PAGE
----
2 minute read

Why you shouldn’t compromise data security – by emailing payslips to employees – during a crisis.

We get it. The impact of Coronavirus has fallen in the busiest month of the year for payroll. You’re working all the hours under the sun to stay afloat. Daily COVID-19 updates, SSP, the furlough scheme, year-end. The list goes on. And then there’s payslip delivery. Trying to reach employees – now in many locations – to meet legislation to provide a payslip on or before payday.

Maybe you’re working from home and trying to figure out how you will print and distribute paper payslips to employees? Or you’re concerned about the extra cost of posting to home addresses? Perhaps you have an epayslip solution but employees can’t view it outside the company network?

You need a quick fix.

You need a way of delivering payslips, furlough letters and other payroll/HR documents that will reach employees wherever they are.

We understand the pressures of the current situation has meant some payroll teams have had to push forward plans to switch to a digital solution. Which means less time to review options and the need for a quick fix until there’s time to look at a more permanent solution.

But, it’s so important to keep data protection at the forefront of your mind. The quick fix undo all the hard work you did for the GDPR. And despite working through a pandemic, there’s still an expectation that you’ll protect employee data and follow data protection policies.

In these circumstances, we’re finding some payroll teams are falling back on email as a quick, low-cost way of delivering payslips and other pay documents to employees.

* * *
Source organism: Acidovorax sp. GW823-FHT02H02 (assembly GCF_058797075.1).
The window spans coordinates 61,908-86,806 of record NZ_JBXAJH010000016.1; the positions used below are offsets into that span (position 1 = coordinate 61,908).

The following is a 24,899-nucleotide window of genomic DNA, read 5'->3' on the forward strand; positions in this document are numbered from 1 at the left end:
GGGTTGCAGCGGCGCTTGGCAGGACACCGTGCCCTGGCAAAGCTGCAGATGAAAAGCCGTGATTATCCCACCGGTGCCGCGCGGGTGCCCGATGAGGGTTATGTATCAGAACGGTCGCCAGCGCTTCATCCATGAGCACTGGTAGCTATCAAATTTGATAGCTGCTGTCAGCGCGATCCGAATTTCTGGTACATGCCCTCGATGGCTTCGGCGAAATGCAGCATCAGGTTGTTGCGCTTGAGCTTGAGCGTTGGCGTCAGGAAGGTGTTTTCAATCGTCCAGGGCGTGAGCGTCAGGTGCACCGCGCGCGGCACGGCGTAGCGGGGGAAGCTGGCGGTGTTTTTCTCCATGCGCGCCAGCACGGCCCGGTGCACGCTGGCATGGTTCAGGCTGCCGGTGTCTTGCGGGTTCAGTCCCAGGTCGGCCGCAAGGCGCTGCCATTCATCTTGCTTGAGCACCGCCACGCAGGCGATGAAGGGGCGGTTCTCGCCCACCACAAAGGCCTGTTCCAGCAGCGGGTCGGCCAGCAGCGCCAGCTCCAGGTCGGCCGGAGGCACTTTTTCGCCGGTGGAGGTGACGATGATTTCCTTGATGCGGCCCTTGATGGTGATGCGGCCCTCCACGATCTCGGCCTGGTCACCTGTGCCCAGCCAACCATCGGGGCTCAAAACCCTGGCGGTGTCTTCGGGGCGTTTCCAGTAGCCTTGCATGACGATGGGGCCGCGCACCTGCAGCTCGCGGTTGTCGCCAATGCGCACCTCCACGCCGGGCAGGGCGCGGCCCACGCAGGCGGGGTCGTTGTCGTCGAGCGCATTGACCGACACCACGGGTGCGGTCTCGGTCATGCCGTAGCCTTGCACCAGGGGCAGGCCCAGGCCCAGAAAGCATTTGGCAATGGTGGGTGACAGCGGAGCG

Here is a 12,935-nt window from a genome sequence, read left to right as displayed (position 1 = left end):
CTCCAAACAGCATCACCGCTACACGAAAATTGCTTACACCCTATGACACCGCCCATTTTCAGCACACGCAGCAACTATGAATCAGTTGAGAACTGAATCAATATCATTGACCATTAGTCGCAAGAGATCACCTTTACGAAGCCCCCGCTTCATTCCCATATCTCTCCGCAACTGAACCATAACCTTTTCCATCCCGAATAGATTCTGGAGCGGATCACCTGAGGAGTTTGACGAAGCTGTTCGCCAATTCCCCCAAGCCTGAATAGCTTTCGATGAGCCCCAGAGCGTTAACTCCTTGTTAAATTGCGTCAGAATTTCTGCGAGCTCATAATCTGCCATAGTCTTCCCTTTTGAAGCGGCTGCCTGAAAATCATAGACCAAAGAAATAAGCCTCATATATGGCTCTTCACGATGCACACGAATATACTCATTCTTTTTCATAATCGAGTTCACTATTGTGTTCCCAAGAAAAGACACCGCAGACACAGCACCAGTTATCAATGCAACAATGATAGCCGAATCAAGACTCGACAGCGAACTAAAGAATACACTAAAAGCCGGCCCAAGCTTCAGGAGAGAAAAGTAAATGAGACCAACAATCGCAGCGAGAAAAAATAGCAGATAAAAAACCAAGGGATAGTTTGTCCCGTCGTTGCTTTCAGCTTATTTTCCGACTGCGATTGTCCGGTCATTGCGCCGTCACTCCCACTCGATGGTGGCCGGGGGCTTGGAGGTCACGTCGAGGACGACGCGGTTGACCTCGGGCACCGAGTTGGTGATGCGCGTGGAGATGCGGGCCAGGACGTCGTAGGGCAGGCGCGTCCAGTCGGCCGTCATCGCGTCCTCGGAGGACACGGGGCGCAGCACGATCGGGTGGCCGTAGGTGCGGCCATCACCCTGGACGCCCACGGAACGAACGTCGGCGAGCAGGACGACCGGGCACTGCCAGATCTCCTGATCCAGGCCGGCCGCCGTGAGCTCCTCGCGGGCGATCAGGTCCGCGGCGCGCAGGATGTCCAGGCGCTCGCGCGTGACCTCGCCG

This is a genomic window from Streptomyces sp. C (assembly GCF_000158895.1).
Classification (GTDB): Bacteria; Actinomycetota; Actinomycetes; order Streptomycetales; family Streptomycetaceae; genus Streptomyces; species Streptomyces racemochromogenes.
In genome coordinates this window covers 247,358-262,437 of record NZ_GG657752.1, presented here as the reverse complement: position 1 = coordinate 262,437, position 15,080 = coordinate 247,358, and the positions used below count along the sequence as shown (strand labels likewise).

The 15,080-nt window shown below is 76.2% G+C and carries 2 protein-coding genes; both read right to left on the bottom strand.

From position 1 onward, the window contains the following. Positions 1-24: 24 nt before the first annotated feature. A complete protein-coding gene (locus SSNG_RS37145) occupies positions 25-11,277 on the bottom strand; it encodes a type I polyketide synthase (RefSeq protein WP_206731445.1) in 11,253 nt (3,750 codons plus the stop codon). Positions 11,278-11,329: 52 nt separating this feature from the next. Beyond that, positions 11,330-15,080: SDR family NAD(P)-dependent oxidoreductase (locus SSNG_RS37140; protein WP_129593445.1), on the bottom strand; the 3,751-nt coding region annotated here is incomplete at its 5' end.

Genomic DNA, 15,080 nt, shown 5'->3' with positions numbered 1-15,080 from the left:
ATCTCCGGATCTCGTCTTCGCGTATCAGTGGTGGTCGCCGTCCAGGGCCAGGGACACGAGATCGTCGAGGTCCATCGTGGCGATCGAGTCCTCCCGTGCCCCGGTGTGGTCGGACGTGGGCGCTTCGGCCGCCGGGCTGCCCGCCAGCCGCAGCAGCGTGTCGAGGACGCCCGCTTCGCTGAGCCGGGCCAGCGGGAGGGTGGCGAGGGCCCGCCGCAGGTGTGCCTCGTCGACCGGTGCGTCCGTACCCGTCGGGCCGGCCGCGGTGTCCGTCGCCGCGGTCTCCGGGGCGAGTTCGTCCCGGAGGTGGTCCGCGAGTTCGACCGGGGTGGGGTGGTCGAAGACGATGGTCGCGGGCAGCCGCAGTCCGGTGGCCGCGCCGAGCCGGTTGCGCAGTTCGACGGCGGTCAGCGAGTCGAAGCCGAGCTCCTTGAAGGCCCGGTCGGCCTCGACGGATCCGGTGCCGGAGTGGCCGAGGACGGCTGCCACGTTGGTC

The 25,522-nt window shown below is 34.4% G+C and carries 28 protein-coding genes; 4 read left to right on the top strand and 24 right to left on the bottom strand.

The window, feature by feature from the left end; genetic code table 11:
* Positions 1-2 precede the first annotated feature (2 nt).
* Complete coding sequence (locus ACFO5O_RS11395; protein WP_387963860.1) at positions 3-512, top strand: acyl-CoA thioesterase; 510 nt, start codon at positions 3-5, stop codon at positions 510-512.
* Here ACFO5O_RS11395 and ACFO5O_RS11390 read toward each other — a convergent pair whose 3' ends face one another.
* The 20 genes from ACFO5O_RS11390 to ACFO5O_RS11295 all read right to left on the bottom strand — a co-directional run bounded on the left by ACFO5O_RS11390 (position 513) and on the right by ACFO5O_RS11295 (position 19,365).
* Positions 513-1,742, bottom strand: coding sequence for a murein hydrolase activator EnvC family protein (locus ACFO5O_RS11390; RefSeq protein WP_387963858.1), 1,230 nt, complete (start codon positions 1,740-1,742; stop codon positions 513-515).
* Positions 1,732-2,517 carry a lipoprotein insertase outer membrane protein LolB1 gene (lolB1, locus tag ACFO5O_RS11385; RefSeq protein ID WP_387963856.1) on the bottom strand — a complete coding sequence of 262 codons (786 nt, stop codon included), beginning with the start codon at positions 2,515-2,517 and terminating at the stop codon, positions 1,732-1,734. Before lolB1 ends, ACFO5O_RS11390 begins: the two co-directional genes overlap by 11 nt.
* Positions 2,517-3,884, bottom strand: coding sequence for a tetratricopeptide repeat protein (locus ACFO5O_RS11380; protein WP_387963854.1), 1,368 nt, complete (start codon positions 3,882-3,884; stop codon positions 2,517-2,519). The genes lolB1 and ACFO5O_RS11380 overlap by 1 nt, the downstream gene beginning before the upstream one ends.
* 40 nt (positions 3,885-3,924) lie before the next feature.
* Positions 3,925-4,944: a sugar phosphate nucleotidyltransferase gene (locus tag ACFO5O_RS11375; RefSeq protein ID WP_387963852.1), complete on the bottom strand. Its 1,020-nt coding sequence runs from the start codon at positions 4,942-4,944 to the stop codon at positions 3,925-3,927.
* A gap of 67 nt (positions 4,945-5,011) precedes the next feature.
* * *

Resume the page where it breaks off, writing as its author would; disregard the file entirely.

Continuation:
Emailing payslips is not secure.

At Datagraphic, we’ve always been advocates for data security and have the strong opinion that email (even password-protected) is not a secure way of sending employee communications that contain personal and financial information.

There are many reasons why email is not considered secure (you can read the six things we think you should know before emailing employee documents here), but one of the most fundamental reasons why you should question emailing payslips is because email lacks protection when it is being sent from one inbox to another and when it is sat in an inbox.

Payslips contain financial and sensitive information, which if exposed to the wrong person, could have a detrimental effect on you and the employee. Even if an employee has agreed to receive documents by email it is still your responsibility to make sure they are delivered in the most secure way.

If emailing payslips is your only option for delivering them digitally, then we would recommend you print and post payslips instead. There are trusted suppliers who can print and distribute documents securely during this time. Our Group Managing Director, Glyn King, recently recorded a short video explaining more on this.

Please be vigilant. Unfortunately the world is seeing a rise in cyber-crime, as hackers take advantage of people and businesses in vulnerable situations. And we don’t want that to happen to you.

If you’d like advice on more secure ways to send employees documents digitally, please get in touch and one of our experts will be happy to help.